Dexter Dalwood is known for his paintings made from collage that draw from old photographs, historical artworks, and magazine images to recreate images from pop culture and historical scenes that often become unrecognisable post-configuration.Read More
Born in 1960 in Bristol, Dalwood spent his early life in Penzance, Cornwall, where his family owned a small bookshop. Between 1976 and 1778, Dalwood played bass for the punk rock band The Cortinas. Celebrity, its infamy, and idealisation would be recurring themes in his paintings.
Dalwood completed a BA at Central St Martin's College of Art and Design, London, in 1985 and an MA at the Royal College of Art in 1990. Among his early works are Kurt Cobain's Greenhouse and Brian Jones' Swimming Pool (both 2000), which reconstruct the places where the bodies of iconic musicians were found.
Starting with collage, Dalwood merges historical and art historical elements with cultural references to produce an image with its own significance. 'The depiction of history is so subjective,' Dalwood notes in a 2021 conversation with Ocula Magazine. 'Our understanding of the past is deeply rooted in how we decide to construct a vision of the future.'
In 1996, Dalwood began painting imaginary spatial constructions. The first of these experimental paintings include Montaigne's Room (1997), in which he reimagines the French Renaissance philosopher's study, and Bridge of the Starship Enterprise (1998)
Dalwood's interest in factual and fictional spaces would cede way to the series of interiors inspired from political histories and popular culture, referencing artists from Henri Matisse to Clyfford Still. Endless Nights (2009), his solo exhibition at Gagosian Beverly Hills, showed thirteen paintings revolving around the deaths of well-known historical and fictional figures, such as F. Scott Fitzgerald's Jay Gatsby.
Dalwood's paintings intentionally omit their subject matter to introduce an alternative reality or a fictional space. In Montaigne's Room (1997) and 2059 (anteroom) (2021), the owners of the interiors are nowhere to be seen. The vacated place offers a substitute image, while preserving the longing within personal and historical scenes.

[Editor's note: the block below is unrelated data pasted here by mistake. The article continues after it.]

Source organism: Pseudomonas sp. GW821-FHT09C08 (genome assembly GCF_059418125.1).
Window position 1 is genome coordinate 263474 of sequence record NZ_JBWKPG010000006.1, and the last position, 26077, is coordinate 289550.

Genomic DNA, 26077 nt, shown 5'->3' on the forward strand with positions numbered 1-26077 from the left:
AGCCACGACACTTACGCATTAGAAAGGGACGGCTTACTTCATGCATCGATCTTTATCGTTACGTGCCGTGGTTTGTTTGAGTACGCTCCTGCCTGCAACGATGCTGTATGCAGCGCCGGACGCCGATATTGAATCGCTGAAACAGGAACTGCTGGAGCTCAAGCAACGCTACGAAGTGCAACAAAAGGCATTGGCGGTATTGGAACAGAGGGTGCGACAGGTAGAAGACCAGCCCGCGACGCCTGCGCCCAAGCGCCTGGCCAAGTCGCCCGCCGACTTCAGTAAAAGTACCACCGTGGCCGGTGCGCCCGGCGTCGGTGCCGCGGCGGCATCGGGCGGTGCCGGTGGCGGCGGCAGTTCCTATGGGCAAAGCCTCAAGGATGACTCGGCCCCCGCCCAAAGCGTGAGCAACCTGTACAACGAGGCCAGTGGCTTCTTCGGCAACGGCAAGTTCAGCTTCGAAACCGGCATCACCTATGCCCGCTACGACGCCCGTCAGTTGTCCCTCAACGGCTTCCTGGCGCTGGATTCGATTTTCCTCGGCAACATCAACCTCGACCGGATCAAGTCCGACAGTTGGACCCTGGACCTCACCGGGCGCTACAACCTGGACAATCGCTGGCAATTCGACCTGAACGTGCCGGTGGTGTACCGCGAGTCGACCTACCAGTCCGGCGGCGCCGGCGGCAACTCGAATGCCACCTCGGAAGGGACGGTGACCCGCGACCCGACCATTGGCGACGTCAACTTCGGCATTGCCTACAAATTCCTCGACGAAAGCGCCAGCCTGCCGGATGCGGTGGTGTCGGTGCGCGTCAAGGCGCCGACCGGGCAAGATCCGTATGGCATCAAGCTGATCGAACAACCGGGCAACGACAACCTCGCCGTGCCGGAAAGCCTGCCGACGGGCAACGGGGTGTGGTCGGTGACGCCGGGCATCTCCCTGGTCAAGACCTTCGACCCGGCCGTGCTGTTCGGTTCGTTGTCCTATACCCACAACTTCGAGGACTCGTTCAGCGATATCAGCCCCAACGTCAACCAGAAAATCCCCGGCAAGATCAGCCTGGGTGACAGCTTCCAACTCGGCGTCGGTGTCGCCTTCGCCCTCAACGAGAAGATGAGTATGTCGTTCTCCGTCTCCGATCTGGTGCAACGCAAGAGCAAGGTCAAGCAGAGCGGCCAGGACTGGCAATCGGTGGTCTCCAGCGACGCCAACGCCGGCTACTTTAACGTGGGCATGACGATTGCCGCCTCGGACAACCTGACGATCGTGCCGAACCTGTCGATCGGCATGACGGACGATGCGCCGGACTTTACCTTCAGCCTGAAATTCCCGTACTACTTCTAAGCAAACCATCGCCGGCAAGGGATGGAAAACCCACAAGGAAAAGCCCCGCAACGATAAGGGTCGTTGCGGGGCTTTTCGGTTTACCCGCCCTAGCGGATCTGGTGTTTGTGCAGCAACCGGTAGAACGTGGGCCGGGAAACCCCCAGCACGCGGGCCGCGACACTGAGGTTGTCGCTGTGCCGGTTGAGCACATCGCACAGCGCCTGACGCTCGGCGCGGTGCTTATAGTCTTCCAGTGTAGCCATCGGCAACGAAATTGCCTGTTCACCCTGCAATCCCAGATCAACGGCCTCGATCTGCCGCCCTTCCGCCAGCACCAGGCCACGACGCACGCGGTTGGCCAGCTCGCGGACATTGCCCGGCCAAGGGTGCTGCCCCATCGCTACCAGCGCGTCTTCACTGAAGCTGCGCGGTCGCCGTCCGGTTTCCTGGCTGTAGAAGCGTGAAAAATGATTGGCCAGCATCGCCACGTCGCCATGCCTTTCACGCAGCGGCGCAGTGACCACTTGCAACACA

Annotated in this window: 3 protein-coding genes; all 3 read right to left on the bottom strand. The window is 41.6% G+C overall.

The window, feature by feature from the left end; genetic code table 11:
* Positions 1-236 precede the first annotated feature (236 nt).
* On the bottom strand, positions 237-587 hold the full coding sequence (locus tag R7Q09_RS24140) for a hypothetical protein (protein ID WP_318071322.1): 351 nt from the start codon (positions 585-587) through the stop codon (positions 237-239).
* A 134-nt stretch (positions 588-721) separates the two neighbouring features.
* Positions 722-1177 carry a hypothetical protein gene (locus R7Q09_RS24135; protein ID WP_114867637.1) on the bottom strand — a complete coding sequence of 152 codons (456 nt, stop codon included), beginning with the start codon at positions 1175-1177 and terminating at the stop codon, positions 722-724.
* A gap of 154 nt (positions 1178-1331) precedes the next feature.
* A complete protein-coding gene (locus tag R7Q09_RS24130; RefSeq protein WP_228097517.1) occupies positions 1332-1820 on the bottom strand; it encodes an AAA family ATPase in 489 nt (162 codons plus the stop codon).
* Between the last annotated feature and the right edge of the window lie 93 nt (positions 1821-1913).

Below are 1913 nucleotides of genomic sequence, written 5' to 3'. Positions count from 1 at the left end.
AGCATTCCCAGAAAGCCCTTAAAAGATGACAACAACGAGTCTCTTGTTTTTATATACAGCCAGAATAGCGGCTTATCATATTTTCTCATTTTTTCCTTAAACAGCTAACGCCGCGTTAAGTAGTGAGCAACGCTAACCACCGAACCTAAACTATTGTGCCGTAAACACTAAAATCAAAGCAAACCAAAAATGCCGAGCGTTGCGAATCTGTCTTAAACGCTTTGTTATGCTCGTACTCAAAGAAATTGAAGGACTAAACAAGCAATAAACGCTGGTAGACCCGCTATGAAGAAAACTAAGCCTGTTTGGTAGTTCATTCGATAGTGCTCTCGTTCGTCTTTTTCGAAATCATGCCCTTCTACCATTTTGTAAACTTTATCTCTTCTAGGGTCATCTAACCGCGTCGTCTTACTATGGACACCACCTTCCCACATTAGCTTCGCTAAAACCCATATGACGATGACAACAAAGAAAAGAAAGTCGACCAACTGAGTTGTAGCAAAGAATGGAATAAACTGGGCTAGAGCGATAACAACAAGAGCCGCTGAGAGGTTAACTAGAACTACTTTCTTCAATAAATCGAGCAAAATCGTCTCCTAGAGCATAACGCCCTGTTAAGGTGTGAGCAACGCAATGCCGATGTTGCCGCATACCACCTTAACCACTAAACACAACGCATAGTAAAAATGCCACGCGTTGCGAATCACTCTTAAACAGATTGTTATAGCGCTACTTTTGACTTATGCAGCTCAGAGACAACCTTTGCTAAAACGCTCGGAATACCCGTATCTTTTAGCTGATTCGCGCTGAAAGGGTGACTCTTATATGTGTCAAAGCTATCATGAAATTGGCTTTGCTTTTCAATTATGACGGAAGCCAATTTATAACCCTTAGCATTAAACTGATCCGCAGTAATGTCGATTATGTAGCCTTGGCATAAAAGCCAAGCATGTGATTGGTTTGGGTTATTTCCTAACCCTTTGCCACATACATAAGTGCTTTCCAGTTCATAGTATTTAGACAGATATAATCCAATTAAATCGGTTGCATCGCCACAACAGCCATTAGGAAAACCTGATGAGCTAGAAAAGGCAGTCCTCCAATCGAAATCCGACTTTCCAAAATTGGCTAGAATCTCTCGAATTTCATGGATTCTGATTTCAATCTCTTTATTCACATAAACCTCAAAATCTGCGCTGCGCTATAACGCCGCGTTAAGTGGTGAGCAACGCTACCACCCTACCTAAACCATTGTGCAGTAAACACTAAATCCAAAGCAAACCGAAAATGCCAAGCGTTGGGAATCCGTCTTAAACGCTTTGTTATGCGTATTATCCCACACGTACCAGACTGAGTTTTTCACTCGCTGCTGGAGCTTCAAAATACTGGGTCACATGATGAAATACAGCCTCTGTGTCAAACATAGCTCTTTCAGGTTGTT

In Dalwood's work, the image is often disrupted through physical re-arrangements and perspective to prompt questions about the process of image construction and its relationship to the history of painting. Pablo Picasso's Déjeuner sur L'Herbe (1960) hangs upside down in Dalwood's Bay of Pigs (2004), which references the US' invasion of Cuba in 1961, merging art history with political realities.
Dexter Dalwood's paintings have been shown internationally. Selected solo exhibitions include 2059, Simon Lee, Hong Kong (2021); What is Really Happening, Simon Lee, London (2019); Ein Brief, Galerie Hubert Winter, Vienna (2017); Propaganda Painting, Simon Lee, Hong Kong (2016).
Selected group exhibitions include Modern Media Networks: Painting and Mass Media, Tate Modern, London (2020); The Elephant in the Room: Sculptures of the Marx Collection and of the Collection of the Nationalgalerie, Hamburger Bahnhof - Museum für Gegenwart, Berlin (2018); Michael Jackson: On the Wall, National Portrait Gallery, London (2018); Painters' Painters, Saatchi Gallery, London (2016); Here We Go, Karsten Schubert London (2013); Setting the Scene, Tate Modern, London (2012). Dalwood was shortlisted for the Turner Prize in 2010.
Elaine YJ Zheng | Ocula | 2021
At Simon Lee Gallery in Hong Kong, Dexter Dalwood invites the viewer to consider what painting could be.Read More Ocula Feature Art Basil [sic] By Diana d'Arenberg, Hong Kong
A week of memorable highs and lows, and at times crashing expectations, kind of like the contemporary art market, really.Read More Ocula Conversation Gregor Muir, Princess Alia Al-Senussi and Abdullah AlTurki By Anna Dickie, Hong Kong
I am a huge fan of Hong Kong, I think Hong Kong is extraordinary and for me it was a very important thing to be able to do something that was really trying to capture the essence of what I love about the city.Read More